It's a Culture Thing


What’s the difference between being whacked with a baseball bat by a street gang made up of members of a single ethnic group, and being hit on the head by a beer bottle thrown by a beach-loving suburban local surrounded by his drunken mates? For the victim, not much.

While government and community leaders have wisely stressed the common ‘criminality’ of violent acts committed before, during and after the Cronulla riots, it is only a matter of time before deeper causes are sought.

In fact, this is already occurring in the soul-searching beneath the surface of media reportage.

Thanks to Bill Leak

Sadly, however, a familiar polarisation among intellectuals may not only be missing the point, but also staking out turf in a posture similar to that of the street thugs who have drawn a line in the Cronulla sand. The opposing sides of this intellectual turf war have the potential to evolve into a kind of ‘history wars,’ and have the same debasing effect on public life that Stuart McIntyre pinpointed in his book of the same name.

To bridge this divide I am not proposing a middle way, but an argument that uses overseas experiences of violent conflict to make our own experience less mysterious, less frightening and more manageable.

The division between intellectuals is based around, on the one hand, the charge (aired in the Sydney Morning Herald on the weekend after the riots) that the flaring of conflict is tied to the dismantling of multiculturalism which has led to a narrowing of national identity and splintering of social cohesion. Mary Kalantzis of RMIT is quoted as saying that a deliberate political strategy of fear is promoted to win the votes of the aspirational working class.

On the other hand, Keith Windschuttle in The Australian on 14 December takes the polar opposite position, arguing that the promotion of multicultural policies since the 1970s by emphasising difference has bred ethnic ghettos and prevented some groups from integrating into mainstream society. From this point of view, what happened at Cronulla were ‘multicultural’ riots, not race riots.

No-one questions the ability of opportunistic politicians or community leaders (self-appointed or otherwise) to exploit fear for their own advantage (electoral or otherwise). Nor can we deny that in recent times, perceptions of personal safety have declined, and are linked to a pervasive sense of danger from an unseen enemy. This intangible sense of danger is punctuated by chilling moments when the face of the ‘enemy’ momentarily materialises (for example, the Bali bombers) and victimhood is experienced less vicariously.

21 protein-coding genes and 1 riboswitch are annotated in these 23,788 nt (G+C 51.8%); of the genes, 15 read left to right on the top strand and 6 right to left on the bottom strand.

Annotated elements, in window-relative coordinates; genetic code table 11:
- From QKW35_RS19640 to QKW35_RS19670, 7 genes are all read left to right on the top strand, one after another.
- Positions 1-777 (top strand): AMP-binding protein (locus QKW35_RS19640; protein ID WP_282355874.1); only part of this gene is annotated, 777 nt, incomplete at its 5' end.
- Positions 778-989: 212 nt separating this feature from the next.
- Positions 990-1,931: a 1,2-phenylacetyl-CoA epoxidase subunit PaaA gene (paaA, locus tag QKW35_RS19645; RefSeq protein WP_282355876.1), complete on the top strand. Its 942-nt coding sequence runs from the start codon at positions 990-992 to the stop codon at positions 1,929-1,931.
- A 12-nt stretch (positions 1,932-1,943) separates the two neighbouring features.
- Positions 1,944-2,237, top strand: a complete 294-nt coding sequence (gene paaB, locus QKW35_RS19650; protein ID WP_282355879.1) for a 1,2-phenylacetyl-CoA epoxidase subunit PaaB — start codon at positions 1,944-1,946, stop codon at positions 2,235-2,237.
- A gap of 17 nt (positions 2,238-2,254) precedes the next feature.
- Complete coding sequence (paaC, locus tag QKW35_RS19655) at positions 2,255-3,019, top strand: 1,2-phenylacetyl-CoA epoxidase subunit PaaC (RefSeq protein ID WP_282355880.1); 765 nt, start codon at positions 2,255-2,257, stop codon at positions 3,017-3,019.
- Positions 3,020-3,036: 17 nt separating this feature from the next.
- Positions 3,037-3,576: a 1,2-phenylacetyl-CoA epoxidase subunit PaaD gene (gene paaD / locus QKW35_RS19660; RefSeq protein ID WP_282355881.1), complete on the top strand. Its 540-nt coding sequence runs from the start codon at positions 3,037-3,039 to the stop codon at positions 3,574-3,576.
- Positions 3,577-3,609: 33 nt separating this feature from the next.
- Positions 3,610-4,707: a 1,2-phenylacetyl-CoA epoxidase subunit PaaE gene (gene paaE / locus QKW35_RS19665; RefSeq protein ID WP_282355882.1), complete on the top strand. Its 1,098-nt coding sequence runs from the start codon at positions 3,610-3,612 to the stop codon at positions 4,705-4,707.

Invariably, that face is etched with cultural markers. Distant global turmoil becomes less remote when menacing faces reappear in the suburbs, threatening our way of life (beach culture).

But the Cronulla riots had their own dynamic that took the various leaderships by surprise.

Kalantzis may be right about a political strategy, but that does not make politicians responsible for the social breakdown. While some may chose to play politics with the new circumstances, we should discover the roots of the violence first, before we speculate on how Machiavellian politicians might exploit it. And those roots are to be found in the communities where the fighting erupted.

Similarly, Windschuttle’s familiar, anti-multiculturalist polemic need not have been published as a post-riot commentary. One moment, it’s the corruption of multiculturalism that’s the problem, the next it’s multiculturalism itself, which he equates with tribalism. All very confused. Whatever the line of attack, he does not make any case to link multicultural policies with the clashes at Cronulla. He appears to blame the ‘M’ word for the concentration of Lebanese in the western suburbs, their unemployment, welfare dependency, crime, violence; you name it. Please explain.

In this version of reality, craven bureaucrats are also responsible for the failure of Lebanese to marry outside their ethnic group a measure of their failure to integrate. But Windschuttle doesn’t factor in the most obvious variable: religion. Muslims don’t do inter-marriage. This methodological sleight-of-hand gives readers the misleading impression that in the absence of the multicultural social engineers, Lebanese Muslims would be falling over themselves marrying people of other faiths. Crazy stuff.

From Cronulla to Kalimantan
Although Cronulla is a million miles from an Indonesian kampung, their history of communal violence can teach us about the dynamics of inter-ethnic conflict that commentators here seem to struggle with.

Richard Lloyd Parry’s Indonesian memoir, In the Time of Madness, backgrounds the sporadic bloody eruptions between indigenous Dayaks and migrant Madurese farmers in West Kalimantan:

Madura was a dry, barren island off the coast of Java, the frequent beneficiary of the government’s programme of subsidised ‘transmigration’ to the more fertile territories of the outer archipelago. Its inhabitants had a national reputation for coarseness, armed violence and an uncompromising form of Islam Everywhere they settled, the Madurese had become the neighbours that nobody wanted.